Crispy Pork Belly | Pinky's Pantry
  16. Slice into 3/4-inch strips. Then cut the strips crosswise into 1-inch pieces and serve.
    Crispy Pork Belly | Pinky's Pantry

Asian Lettuce Cups

Asian Pork Lettuce Cups | Pinky's Pantry
I felt like having Chinese food for dinner tonight and started thinking about P.F. Chang’s restaurant. We haven’t eaten there in years, but I remember how much I loved their chicken lettuce wraps. Well, I didn’t have any chicken, but I did have some ground pork so I thought, why not? Couldn’t I create something using pork as a substitute? Here’s what I came up with. The family loved it! I called the dish “Asian” because it was inspired by the wraps from a Chinese restaurant, but teriyaki marinade is Japanese, the noodles are Filipino, the peanut sauce is Indonesian, and the Mae Ploy sauce is Thai. LOL! A delicious blend of Asian flavors!
Asian Pork Lettuce Cups | Pinky's Pantry        Asian Pork Lettuce Cups | Pinky's Pantry

ASIAN LETTUCE CUPS

Prepare the Meat:

  • 1 lb. ground chicken or ground pork (I used ground pork)
  • 3 garlic cloves, minced
  • 1 bottle Soy Vay Veri Veri Teriyaki marinade & sauce (or use your favorite brand)
  • 1 tbsp. fresh ginger, peeled and grated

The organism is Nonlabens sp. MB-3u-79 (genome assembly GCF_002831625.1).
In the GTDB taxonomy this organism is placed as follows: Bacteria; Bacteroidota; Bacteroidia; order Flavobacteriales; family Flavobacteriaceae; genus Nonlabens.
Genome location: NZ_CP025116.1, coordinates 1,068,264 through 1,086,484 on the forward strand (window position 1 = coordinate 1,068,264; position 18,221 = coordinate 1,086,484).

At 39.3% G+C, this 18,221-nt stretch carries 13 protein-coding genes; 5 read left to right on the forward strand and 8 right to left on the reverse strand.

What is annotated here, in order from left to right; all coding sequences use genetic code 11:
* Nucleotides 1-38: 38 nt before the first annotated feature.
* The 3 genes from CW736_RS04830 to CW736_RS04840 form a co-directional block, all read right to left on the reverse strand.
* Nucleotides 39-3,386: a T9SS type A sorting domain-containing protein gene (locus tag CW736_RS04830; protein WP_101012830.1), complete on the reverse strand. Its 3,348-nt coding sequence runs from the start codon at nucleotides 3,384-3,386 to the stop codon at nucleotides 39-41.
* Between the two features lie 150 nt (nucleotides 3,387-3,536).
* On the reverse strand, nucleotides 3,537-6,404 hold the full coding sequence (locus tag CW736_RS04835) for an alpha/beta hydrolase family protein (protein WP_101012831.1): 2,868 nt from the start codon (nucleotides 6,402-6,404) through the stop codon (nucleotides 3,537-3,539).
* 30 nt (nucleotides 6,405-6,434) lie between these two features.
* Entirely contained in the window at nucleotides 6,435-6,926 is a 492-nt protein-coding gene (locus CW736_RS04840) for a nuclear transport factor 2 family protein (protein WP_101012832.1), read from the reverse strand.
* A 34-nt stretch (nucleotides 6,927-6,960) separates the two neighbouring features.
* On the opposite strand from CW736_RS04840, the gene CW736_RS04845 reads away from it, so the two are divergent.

• 1 can (8 ozs.) waterchestnuts, diced
  • 1 stalk green onion, thinly sliced
  • 4-6 shitake mushroom caps, finely diced (optional)
  • 1 jalapeño, seeded & minced (optional)
  1. Brown ground meat and garlic in a medium saucepot.
  2. Drain excess oil, if any.
  3. Stir in 1/2 cup teriyaki marinade and let cook for 2-3 minutes, then taste the meat. If it seems lacking in flavor, add more teriyaki sauce, a tablespoon at a time, until the flavor is to your liking. Be careful not to add too much or it will be too salty! I like Soy Vay teriyaki marinade but you could really use whatever brand you like.
  4. Stir in grated ginger, cook for a minute more, and then taste the meat again. Just like with the teriyaki sauce, you can add more grated ginger, a teaspoon at a time, till the flavor is to your liking.
  5. Stir in the water chestnuts, green onion, shitake mushrooms and jalapeño. Depending on how big your shitake mushroom caps are, you can add more or less, or omit them entirely if you don’t like them at all. Same thing with the jalapeño. You can add more than one if you want the dish spicier, or omit it altogether.

Make the Peanut Sauce:

  • 1 can coconut milk
  • 1 cup creamy peanut butter
  • ½ cup water
  • 2 tbsp. brown sugar
  • 1½ tbsp. fish sauce
  • 1 tbsp. soy sauce
  • 1 tbsp. lime juice
  • 2 cloves garlic, finely minced
  • 1 tbsp. grated ginger
  1. Combine all ingredients in a small saucepot and cook over medium heat, stirring with a wire whisk until well blended.